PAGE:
Blackadder1916

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FortYorkRifleman said:
Hey everyone,

My story is that back in 2003 I enrolled into the Canadian Forces Primary Reserve, completed only two weeks of BMQ and then VR'ed with a 4c release. Fast forward to 2012 and I am going through the process of re-enrolling. All that needs to happen is my medical clearence from Borden and then my file can be downloaded to my regiment. My questions to you all is what effect can my previous decision to leave the Forces have when, four years from now, I apply to become a Corporal? Can my previous record come back to haunt me when I want to go for specialty training?

To clarify one point a bit more than the other posters.  One does not apply for promotion in the CF, not to Corporal, not to Sergeant, not to General.  Selection for promotion to increasingly higher ranks is done by people (or sometimes one person) who judge the suitability of individuals based on a number of factors; time in rank/service, completion of certain courses or attainment of specific qualifications, acquiring general or specific experience, maintaining a certain level of conduct and judged performance in comparison with peers.  There would also have to be an available position for that rank and occupation.  For promotion to Corporal (to be honest about it), the requirements to be met (especially in the Reserves) are very low.  Basically all it entails is meeting minimum time in service (IIRC, 2 years in the Reserves) and completion of some basic courses.  Just about any warm body who regularly shows up for parade nights and weekend training, is trade qualified, does what he is told and doesn’t get caught in sexual congress with the regimental mascot will usually be promoted Corporal.  (Depending on the age of the soldier and satisfaction of the mascot that point could be waived.)

Will your brief (blink and you miss it) former period of service be held against you in your rise to the dizzying heights of Corporal?  Unlikely.  While there is (or should be) institutional memory in the CF (and in specific units), some things don't "really" matter.  This is one of them.  The important thing is that you "don't shit the bed" this time around.

Will the regiment that you wish to join take it into account when making a decision about allowing you into their ranks?  Possibly.  But again, I think it unlikely that it becomes a barrier to your enrolment.  You made the point that (8-9 years ago) you were young and unprepared (mentally and physically?) to accept the commitment that is inherent in military service.  Military leaders are not stupid, we they know that a child youth (and face it, that’s what you were back then) does not conduct himself in the same manner as an adult.  Hopefully, you now conduct yourself as an adult and will be able to show that through the things you have done in the intervening years.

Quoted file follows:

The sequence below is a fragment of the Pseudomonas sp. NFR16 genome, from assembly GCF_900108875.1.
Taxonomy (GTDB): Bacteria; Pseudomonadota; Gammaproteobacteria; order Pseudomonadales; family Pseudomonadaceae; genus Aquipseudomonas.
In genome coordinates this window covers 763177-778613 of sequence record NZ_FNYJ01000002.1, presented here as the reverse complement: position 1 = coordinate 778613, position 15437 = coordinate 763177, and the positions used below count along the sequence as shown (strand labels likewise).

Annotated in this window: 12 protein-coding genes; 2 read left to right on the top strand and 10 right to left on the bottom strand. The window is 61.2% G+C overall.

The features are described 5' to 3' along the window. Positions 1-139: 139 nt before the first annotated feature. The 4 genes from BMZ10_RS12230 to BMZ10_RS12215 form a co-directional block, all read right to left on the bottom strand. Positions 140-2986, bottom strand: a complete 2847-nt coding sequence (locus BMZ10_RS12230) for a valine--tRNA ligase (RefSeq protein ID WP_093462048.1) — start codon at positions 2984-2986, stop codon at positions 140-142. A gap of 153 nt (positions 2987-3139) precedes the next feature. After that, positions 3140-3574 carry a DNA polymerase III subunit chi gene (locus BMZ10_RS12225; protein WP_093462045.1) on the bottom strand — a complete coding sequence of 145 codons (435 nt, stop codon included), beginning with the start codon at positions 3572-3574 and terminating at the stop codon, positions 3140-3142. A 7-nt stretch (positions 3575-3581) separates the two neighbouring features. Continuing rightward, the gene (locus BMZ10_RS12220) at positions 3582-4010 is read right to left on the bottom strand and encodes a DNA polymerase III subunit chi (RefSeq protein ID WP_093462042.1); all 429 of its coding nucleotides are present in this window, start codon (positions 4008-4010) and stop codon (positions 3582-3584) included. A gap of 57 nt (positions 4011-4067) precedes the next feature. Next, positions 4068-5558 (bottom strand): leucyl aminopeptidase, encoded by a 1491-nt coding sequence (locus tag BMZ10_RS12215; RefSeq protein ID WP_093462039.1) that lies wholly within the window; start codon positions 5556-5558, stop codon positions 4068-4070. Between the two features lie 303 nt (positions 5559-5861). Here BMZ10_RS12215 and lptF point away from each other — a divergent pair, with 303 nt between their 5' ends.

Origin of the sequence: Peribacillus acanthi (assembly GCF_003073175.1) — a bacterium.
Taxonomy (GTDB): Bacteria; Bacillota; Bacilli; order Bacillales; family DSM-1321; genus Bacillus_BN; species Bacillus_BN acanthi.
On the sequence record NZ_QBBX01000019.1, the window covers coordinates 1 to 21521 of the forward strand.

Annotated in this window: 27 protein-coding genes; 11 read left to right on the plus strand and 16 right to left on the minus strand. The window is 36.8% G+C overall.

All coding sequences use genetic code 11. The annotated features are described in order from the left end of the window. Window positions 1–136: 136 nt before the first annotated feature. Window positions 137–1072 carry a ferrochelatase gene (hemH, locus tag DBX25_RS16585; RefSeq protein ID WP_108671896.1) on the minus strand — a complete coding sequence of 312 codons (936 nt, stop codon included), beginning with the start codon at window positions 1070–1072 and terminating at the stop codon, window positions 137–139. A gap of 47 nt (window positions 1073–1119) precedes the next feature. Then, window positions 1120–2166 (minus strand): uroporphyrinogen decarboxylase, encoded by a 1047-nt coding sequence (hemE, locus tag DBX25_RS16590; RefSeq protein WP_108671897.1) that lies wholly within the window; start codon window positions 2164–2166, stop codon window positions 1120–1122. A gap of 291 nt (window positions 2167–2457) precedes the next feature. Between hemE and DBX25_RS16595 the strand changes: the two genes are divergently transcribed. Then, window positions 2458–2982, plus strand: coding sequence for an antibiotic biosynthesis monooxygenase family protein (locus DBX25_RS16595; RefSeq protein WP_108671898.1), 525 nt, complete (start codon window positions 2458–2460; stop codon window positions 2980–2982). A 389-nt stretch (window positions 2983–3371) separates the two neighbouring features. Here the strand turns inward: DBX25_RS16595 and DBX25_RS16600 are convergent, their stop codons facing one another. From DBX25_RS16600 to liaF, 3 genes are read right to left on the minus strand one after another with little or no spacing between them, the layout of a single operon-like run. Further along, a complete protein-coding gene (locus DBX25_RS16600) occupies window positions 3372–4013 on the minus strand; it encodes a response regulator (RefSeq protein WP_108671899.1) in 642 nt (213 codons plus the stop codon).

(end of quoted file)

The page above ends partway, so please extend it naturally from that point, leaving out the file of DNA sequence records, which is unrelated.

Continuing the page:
Pusser

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One of the Navy's odd little quirks is that you DO request promotion to Able and Leading Seaman (i.e. fill out a request form and go from there).  What happens if you don't put in the request form?  Somebody else (usually your DO or DPO) does it on your behalf and you get promoted anyway...

A 4c release should not affect you.  I suppose it's possible that the recruiting process may raise the question as to why you got out the first time, but once they accept you back into the CF, it should never come up again.  You wouldn't be the first guy to do this.  Remember also that that two weeks you did all those years ago is also pensionable and counts toward you CD!
 

FortYorkRifleman

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Pusser said:
One of the Navy's odd little quirks is that you DO request promotion to Able and Leading Seaman (i.e. fill out a request form and go from there).  What happens if you don't put in the request form?  Somebody else (usually your DO or DPO) does it on your behalf and you get promoted anyway...

A 4c release should not affect you.  I suppose it's possible that the recruiting process may raise the question as to why you got out the first time, but once they accept you back into the CF, if should never come up again.  You wouldn't be the first guy to do this.  Remember also that that two weeks you did all those years ago is also pensionable and counts toward you CD!

From what I understand my file is now being looked at by the Medical Officer at CFB Borden. My medical file left CFRC Toronto on July 4th, so can anyone give me a guesstimate as to when I can expect a response?
 
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aesop081

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FortYorkRifleman said:
My medical file left CFRC Toronto on July 4th, so can anyone give me a guesstimate as to when I can expect a response?

Between tomorrow and 13 July 2017.

That is about as close as anyone can get.

No, no one can tell you how long it will take, estimated or otherwise.
 

FortYorkRifleman

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To update you I have been Merit Listed and my file will be downloaded to my regiment. Thanks everyone for all the answers